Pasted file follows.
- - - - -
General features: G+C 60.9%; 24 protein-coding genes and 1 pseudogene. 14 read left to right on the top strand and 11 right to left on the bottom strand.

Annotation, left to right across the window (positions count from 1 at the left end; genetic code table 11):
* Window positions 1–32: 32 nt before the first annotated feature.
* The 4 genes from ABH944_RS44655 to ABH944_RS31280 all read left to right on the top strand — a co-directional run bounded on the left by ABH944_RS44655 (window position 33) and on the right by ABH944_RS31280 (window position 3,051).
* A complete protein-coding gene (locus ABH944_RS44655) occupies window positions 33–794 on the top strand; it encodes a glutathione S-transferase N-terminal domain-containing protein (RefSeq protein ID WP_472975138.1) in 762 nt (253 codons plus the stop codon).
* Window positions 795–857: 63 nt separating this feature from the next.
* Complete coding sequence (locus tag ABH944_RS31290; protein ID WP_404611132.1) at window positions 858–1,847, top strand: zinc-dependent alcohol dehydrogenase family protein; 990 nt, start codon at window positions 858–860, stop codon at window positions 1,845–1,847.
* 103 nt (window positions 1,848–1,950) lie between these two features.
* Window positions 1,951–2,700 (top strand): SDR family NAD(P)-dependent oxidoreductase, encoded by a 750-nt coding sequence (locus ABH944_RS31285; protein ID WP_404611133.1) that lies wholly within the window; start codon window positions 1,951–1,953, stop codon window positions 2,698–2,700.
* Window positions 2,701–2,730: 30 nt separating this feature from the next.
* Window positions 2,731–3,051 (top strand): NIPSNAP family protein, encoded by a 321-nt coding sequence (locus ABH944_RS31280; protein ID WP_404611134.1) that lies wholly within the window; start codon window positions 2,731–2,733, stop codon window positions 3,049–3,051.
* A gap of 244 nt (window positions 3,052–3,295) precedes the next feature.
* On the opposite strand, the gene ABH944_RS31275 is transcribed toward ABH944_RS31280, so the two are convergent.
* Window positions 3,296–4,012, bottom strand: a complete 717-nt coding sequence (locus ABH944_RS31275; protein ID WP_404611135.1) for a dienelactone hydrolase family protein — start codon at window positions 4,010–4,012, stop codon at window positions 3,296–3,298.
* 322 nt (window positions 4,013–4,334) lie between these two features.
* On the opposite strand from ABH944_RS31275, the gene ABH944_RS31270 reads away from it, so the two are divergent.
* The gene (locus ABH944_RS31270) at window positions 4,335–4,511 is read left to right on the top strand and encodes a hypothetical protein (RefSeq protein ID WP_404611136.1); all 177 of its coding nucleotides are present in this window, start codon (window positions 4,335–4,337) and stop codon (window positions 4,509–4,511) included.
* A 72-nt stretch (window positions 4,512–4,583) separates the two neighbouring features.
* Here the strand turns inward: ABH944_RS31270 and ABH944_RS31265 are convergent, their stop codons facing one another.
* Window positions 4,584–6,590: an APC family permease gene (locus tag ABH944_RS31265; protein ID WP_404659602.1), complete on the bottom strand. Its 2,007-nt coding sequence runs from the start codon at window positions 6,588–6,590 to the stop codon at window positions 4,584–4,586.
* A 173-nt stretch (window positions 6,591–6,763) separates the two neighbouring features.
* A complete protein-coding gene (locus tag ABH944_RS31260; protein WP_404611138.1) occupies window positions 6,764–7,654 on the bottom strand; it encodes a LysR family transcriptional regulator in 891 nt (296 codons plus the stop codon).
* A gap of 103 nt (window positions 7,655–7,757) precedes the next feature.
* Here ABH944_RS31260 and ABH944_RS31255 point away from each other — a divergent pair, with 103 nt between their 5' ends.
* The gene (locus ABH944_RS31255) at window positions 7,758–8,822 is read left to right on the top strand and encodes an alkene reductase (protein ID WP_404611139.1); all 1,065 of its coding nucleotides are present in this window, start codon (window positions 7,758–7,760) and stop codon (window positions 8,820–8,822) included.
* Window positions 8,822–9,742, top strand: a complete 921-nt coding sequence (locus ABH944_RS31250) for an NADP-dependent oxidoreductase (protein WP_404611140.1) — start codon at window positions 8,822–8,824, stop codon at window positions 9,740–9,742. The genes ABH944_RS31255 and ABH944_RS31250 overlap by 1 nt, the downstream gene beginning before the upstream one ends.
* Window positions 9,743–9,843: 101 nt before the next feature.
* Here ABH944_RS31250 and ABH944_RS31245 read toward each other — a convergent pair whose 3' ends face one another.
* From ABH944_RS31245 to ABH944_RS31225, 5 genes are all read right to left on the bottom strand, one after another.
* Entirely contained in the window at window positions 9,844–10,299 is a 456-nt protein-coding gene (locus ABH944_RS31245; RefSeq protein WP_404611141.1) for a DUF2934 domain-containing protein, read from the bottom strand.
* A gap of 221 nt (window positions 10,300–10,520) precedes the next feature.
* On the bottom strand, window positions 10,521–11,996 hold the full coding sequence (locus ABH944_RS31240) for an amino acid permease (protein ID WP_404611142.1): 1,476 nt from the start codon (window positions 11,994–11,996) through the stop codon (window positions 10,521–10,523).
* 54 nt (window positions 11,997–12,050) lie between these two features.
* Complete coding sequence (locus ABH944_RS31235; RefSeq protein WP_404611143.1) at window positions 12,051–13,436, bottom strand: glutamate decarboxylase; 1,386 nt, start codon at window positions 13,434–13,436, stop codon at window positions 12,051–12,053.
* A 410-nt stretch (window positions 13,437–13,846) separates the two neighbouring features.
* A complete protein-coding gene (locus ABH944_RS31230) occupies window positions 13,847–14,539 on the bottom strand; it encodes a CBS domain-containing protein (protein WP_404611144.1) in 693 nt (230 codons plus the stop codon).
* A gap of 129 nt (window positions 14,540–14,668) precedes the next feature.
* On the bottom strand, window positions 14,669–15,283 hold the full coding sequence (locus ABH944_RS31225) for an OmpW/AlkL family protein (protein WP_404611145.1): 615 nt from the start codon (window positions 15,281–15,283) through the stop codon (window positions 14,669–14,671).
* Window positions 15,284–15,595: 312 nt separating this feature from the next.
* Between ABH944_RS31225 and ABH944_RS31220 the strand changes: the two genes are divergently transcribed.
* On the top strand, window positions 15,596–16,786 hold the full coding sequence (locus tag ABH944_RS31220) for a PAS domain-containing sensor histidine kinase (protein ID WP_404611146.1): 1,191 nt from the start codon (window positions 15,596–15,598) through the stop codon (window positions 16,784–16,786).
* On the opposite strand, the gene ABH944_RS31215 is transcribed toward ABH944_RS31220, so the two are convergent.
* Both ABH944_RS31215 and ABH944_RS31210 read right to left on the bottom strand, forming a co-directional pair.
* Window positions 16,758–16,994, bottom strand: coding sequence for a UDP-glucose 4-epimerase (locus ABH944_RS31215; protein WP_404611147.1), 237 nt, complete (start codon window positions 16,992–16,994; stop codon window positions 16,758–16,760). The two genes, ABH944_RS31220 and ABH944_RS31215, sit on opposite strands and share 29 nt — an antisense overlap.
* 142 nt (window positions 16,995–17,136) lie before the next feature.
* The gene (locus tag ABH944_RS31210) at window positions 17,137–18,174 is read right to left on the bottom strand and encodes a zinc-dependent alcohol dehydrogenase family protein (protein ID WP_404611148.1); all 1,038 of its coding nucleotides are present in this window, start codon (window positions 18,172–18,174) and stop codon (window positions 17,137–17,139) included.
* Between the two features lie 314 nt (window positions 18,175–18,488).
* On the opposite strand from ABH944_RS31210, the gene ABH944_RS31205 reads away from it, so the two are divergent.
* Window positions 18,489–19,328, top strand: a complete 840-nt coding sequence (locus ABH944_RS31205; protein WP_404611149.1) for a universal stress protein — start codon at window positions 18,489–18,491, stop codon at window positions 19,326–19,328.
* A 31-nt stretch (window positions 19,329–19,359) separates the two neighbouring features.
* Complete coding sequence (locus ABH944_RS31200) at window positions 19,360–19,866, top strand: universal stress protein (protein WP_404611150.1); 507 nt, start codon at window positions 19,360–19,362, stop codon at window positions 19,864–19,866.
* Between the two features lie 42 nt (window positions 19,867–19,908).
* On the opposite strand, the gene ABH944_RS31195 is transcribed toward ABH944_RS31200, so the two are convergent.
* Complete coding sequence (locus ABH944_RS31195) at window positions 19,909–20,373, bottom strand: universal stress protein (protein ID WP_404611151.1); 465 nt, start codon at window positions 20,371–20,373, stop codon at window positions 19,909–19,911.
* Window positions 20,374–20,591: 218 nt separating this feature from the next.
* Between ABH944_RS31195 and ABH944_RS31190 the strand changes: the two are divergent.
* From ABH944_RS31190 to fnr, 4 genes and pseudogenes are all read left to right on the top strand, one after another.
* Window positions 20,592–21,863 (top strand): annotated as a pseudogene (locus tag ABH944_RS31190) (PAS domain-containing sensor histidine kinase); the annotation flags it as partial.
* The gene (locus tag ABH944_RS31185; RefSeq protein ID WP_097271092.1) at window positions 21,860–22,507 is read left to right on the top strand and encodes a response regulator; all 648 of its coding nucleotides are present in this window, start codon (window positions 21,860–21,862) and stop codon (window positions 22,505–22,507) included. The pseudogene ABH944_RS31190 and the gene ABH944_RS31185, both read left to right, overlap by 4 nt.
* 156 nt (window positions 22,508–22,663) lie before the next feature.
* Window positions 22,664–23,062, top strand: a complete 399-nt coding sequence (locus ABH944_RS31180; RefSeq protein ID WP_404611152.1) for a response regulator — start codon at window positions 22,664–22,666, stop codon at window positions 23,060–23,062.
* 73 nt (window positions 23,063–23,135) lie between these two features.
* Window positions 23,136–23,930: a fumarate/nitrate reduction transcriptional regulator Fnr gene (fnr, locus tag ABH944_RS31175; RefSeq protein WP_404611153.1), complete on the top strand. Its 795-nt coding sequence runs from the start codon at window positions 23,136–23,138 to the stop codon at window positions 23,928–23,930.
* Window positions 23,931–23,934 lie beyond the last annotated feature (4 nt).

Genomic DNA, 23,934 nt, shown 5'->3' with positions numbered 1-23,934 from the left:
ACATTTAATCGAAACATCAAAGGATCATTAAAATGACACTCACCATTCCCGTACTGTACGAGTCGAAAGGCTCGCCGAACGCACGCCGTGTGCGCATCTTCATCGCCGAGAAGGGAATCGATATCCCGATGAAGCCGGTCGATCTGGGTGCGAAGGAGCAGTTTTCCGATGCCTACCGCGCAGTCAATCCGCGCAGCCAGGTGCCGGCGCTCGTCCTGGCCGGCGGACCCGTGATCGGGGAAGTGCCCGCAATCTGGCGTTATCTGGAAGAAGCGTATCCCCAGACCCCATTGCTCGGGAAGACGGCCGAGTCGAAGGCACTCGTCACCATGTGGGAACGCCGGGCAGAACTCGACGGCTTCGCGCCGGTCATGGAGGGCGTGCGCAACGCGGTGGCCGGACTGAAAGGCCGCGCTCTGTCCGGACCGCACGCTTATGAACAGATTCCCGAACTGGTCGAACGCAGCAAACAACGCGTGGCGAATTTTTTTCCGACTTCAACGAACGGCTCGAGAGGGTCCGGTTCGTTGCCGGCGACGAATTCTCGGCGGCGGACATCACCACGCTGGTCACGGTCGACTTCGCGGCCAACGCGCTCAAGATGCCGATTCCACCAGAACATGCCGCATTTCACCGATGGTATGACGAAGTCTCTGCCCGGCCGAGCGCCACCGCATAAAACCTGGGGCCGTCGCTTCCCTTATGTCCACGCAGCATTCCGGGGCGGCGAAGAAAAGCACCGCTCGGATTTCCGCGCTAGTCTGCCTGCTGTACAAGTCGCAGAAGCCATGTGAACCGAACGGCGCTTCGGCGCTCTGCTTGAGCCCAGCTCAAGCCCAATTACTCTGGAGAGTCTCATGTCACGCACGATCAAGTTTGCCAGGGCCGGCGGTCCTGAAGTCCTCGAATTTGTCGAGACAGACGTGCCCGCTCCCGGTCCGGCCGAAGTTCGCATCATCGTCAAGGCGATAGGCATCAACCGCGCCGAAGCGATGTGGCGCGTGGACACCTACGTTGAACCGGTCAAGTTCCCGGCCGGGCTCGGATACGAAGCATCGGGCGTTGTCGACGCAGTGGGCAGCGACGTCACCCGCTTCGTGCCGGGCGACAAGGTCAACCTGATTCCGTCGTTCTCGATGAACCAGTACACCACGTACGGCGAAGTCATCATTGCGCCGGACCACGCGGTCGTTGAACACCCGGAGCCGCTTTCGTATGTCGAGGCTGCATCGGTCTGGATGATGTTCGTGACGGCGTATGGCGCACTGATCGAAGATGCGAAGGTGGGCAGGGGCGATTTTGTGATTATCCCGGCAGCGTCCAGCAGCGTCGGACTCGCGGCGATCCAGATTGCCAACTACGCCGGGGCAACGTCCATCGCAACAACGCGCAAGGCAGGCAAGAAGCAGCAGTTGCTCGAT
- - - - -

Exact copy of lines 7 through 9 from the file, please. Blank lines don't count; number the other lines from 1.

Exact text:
* Complete coding sequence (locus tag ABH944_RS31290; protein ID WP_404611132.1) at window positions 858–1,847, top strand: zinc-dependent alcohol dehydrogenase family protein; 990 nt, start codon at window positions 858–860, stop codon at window positions 1,845–1,847.
* 103 nt (window positions 1,848–1,950) lie between these two features.
* Window positions 1,951–2,700 (top strand): SDR family NAD(P)-dependent oxidoreductase, encoded by a 750-nt coding sequence (locus ABH944_RS31285; protein ID WP_404611133.1) that lies wholly within the window; start codon window positions 1,951–1,953, stop codon window positions 2,698–2,700.